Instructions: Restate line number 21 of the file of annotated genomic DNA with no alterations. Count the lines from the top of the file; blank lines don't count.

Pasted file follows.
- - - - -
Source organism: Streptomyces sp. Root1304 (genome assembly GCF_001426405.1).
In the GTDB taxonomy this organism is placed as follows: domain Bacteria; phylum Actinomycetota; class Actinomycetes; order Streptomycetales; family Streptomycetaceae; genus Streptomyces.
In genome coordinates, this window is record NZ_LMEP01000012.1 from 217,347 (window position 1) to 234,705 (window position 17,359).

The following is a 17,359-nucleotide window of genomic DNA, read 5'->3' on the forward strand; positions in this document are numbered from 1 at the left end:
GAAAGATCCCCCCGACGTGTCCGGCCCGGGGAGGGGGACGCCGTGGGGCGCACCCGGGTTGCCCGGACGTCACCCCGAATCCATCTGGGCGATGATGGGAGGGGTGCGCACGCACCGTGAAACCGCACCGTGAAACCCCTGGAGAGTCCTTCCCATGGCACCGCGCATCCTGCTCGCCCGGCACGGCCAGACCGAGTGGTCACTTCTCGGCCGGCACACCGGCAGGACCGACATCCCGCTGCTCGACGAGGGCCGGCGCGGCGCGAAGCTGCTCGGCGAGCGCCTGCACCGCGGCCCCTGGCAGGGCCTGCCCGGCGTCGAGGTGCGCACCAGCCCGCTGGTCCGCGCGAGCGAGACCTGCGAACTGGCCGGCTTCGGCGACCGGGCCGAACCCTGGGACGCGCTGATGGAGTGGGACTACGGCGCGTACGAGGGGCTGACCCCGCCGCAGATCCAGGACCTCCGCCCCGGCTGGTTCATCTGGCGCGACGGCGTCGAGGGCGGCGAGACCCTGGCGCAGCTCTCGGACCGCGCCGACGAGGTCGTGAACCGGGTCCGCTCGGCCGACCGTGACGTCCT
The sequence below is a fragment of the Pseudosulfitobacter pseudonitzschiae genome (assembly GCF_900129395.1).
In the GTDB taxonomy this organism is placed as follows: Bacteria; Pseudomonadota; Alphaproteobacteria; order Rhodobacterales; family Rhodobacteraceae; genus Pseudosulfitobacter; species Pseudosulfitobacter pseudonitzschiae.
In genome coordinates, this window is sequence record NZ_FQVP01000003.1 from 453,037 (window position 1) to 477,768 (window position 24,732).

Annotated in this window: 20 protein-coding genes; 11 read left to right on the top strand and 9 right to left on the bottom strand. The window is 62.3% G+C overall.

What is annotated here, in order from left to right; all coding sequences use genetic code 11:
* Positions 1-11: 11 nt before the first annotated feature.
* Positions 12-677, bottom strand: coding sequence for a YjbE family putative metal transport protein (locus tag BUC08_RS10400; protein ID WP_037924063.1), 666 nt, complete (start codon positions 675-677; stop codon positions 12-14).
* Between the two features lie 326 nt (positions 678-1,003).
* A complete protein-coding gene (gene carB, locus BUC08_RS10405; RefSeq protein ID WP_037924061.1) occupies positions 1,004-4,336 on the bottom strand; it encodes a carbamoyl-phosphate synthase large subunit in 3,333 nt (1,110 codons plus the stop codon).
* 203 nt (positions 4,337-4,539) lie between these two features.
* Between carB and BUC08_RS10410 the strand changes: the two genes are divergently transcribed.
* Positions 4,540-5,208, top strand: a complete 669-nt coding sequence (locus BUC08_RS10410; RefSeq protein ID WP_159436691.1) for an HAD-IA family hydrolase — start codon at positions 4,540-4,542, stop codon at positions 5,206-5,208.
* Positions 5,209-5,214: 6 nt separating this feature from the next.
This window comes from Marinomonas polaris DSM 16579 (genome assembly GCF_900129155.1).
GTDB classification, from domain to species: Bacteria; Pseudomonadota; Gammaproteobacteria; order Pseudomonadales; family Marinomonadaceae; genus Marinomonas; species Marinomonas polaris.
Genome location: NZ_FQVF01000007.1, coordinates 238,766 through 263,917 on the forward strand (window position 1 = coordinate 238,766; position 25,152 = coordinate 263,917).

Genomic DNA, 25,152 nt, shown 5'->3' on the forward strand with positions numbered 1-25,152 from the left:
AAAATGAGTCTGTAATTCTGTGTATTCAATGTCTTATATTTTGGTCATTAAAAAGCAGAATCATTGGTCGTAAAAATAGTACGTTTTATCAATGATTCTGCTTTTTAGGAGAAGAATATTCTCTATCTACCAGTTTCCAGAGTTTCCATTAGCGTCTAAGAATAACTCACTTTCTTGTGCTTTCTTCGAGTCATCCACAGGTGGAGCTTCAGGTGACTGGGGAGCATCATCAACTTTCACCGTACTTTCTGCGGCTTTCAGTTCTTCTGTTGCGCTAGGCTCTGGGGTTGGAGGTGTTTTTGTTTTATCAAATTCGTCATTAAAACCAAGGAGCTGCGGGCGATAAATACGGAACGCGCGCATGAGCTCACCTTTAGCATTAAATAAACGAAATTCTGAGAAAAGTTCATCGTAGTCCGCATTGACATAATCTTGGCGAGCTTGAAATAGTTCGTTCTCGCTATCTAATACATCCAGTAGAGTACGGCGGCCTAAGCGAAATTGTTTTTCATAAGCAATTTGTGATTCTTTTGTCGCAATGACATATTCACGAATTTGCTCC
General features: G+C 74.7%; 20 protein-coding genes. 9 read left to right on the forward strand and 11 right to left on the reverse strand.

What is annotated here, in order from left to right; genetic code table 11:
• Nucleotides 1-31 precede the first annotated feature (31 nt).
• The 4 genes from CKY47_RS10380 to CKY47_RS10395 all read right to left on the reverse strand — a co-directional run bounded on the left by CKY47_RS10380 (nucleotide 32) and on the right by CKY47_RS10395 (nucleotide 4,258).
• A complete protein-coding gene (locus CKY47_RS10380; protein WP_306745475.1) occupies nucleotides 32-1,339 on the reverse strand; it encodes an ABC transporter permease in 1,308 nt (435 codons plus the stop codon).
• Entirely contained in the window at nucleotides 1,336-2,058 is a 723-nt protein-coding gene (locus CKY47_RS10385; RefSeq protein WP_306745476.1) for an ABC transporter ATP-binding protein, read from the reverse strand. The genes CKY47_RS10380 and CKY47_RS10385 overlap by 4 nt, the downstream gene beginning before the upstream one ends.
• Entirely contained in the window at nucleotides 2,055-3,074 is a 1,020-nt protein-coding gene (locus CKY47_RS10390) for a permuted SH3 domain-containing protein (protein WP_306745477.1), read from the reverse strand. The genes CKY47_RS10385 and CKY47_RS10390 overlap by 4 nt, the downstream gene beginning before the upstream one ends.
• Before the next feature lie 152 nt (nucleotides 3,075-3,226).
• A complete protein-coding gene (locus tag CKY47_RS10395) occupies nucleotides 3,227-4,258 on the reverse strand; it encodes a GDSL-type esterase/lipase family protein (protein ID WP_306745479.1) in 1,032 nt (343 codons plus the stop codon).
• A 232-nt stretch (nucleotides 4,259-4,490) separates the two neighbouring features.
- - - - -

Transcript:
Genome location: NZ_FQVF01000007.1, coordinates 238,766 through 263,917 on the forward strand (window position 1 = coordinate 238,766; position 25,152 = coordinate 263,917).